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In the NICU - Neonatal Care

Visiting

You are encouraged to visit your baby as much as you can. When visiting, we ask you to follow the guidelines for visiting your baby provided by your baby’s neonatal unit. 

Guidelines for visiting your baby

Follow the advice from your baby’s neonatal unit about visiting. Please note that the visiting policy may vary according to local guidelines, restrictions due to isolation or pandemic situations and public health advice. For visiting guidelines at The NMH, please visit here.

Guidelines for visiting your baby in the neonatal unit

We ask that you please adhere to the following guidelines, while visiting your baby in the unit:
  • Remain at your baby’s cot.
  • Respect the privacy of other babies. Staff cannot give you information about other babies.
  • You may bring in a few personal items for your baby, e.g. a family photo. You may also bring in your own sheets and blankets and baby clothes, which will be used whenever possible. For hygiene reasons you will need to wash all clothing and bedding before we can use them.
  • Check with staff before bringing in other items.

Babies’ immune systems aren’t as developed as adults’ – so extra care is needed as the unit does its best to protect babies from infection. It is important to protect your baby from infection by following the infection control measures in the neonatal unit at all times.

Protect your baby from infection at all times by observing the important infection control measures outlined

Mum with baby in the neonatal unit

Visiting baby

Making sure you don't bring infection into the Neonatal Unit

Hand-hygiene is essential every time you visit the neonatal unit. Hand hygiene is one of the best ways to keep your baby safe from infection. Wash your hands before you come into the neonatal unit. Before you touch your baby use the alcohol gel that is close to your baby’s bed.​

If you are taking care of your twins or triplets, please clean your hands when you move from one baby to the other.​

It is important to clean your hands properly. Information on the correct way to clean your hands is displayed on educational posters at the sinks and alcohol gel dispensers. Roll up your sleeves, remove jewellery including watches, rings and bracelets, wash your hands in warm soapy water, rinse your hands; dry your hands with a paper towel.

Alcohol gel can be used instead of hand-washing if your hands are visibly clean.​

For your baby’s safety, no one who has been exposed to a contagious disease should visit.​

If you have a cold, fever, diarrhoea, vomiting, or are unwell, please check with your baby’s doctor or nurse before visiting.​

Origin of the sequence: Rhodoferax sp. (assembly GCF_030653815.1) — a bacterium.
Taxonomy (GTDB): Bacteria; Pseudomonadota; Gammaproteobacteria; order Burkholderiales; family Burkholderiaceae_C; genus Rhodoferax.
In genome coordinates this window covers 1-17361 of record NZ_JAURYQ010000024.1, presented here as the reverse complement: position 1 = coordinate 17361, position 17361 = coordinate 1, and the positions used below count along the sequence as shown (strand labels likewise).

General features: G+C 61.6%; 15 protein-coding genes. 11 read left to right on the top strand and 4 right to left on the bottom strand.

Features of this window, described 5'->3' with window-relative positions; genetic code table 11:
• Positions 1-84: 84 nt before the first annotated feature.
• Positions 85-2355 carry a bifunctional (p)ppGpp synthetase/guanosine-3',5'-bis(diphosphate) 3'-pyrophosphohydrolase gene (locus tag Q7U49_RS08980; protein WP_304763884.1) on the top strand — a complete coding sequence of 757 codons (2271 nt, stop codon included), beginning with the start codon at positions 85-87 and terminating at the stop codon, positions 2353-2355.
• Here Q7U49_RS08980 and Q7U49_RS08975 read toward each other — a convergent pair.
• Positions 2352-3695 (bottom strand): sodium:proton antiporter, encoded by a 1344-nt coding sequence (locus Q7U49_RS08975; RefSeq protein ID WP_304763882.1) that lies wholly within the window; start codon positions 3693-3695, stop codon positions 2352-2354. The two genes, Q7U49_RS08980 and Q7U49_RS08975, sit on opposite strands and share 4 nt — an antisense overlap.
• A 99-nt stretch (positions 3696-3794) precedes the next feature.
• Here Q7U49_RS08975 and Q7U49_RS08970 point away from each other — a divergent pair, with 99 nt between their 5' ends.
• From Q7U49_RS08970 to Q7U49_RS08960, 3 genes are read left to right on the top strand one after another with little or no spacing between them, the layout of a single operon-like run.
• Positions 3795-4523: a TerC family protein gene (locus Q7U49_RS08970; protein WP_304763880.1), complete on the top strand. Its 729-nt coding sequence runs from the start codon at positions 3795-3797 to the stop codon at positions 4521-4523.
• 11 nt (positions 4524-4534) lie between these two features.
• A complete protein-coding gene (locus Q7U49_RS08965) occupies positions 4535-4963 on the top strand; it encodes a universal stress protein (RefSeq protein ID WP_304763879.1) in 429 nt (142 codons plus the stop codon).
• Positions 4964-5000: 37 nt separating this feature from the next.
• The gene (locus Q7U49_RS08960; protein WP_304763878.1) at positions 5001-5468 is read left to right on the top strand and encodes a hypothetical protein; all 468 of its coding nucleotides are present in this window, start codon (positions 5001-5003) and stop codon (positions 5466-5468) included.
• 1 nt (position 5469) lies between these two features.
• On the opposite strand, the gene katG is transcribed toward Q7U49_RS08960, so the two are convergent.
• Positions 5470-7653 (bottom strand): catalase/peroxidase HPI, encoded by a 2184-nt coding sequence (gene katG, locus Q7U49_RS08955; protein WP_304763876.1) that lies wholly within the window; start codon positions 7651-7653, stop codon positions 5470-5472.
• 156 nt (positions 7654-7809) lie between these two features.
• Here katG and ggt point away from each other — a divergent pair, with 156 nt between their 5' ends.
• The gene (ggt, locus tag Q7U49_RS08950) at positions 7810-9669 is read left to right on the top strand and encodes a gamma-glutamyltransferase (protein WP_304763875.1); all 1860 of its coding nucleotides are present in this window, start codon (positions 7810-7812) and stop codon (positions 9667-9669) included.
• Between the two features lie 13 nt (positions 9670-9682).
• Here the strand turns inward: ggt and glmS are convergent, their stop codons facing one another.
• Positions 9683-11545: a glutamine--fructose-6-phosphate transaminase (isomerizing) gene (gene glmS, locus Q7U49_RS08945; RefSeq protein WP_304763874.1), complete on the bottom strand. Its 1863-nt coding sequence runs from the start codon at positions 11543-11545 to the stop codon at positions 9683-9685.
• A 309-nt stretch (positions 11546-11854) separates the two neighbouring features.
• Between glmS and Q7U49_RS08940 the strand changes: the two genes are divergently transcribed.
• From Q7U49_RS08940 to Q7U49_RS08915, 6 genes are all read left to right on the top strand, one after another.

Take off your coat before you go into the neonatal unit. Use the lockers and coat racks for your coats and bags. Make sure your clothes are clean.​

If you have a cold sore, do not let it touch your baby or do not kiss your baby until it has fully healed. If your hands come in contact with a cold sore, perform hand hygiene before touching your baby. Cover the lesion when it is not yet dry with a cold sore patch available from pharmacies, then perform hand hygiene. Some parents find that wearing a surgical mask helps them to avoid kissing their baby when they have a cold sore.​

Ensure any items you bring in for your baby are clean and washed frequently. Do not bring any extra items, which are not essential for baby’s care.​

Make sure that your vaccinations are up to date – both mums and dads! Sometimes when babies are born preterm, their mother will not have had their vaccinations that they are supposed to have in pregnancy, and it’s important to talk with your GP about getting these vaccinations even after your baby is born.

Hand-sanitising using alcohol gel

Hand-washing

Times when you may not be able to visit your baby

Parents are welcome to visit their baby as much as possible but there are times when you may not be able to visit your baby. These times include:

  • During the daily ward round while other babies are being discussed. This is necessary to protect the privacy and confidentiality of other babies.
  • When there is an emergency or complicated procedure being performed – on your baby or another baby nearby.
  • During staff shift changes, when nurses are giving reports about the babies to incoming staff. Again this is to protect the privacy and confidentiality of other babies.

There is still a lot you can do to connect with your baby when you cannot visit.

Suggestions to connect with your baby when you cannot visit

Siblings, other family members and friends

It is generally not possible for your other children and family members or friends to visit the neonatal unit. The reason for this is the risk of infection, both for your baby and the other babies in the neonatal unit. While this may be difficult, they can still be involved and kept up to date with photos and videos.

It is particularly important for your baby’s brothers and sisters that they feel included in the whole experience. Further information on supporting baby’s brothers and sisters is available here.

Emergency and end-of-life situations

In emergency situations, where a baby is very sick and likely to die, the team looking after your baby understand that there may be other people who can’t usually visit who you would like to meet your baby. In these situations, we can work with you to make sure that the people who you need to meet your baby can do so.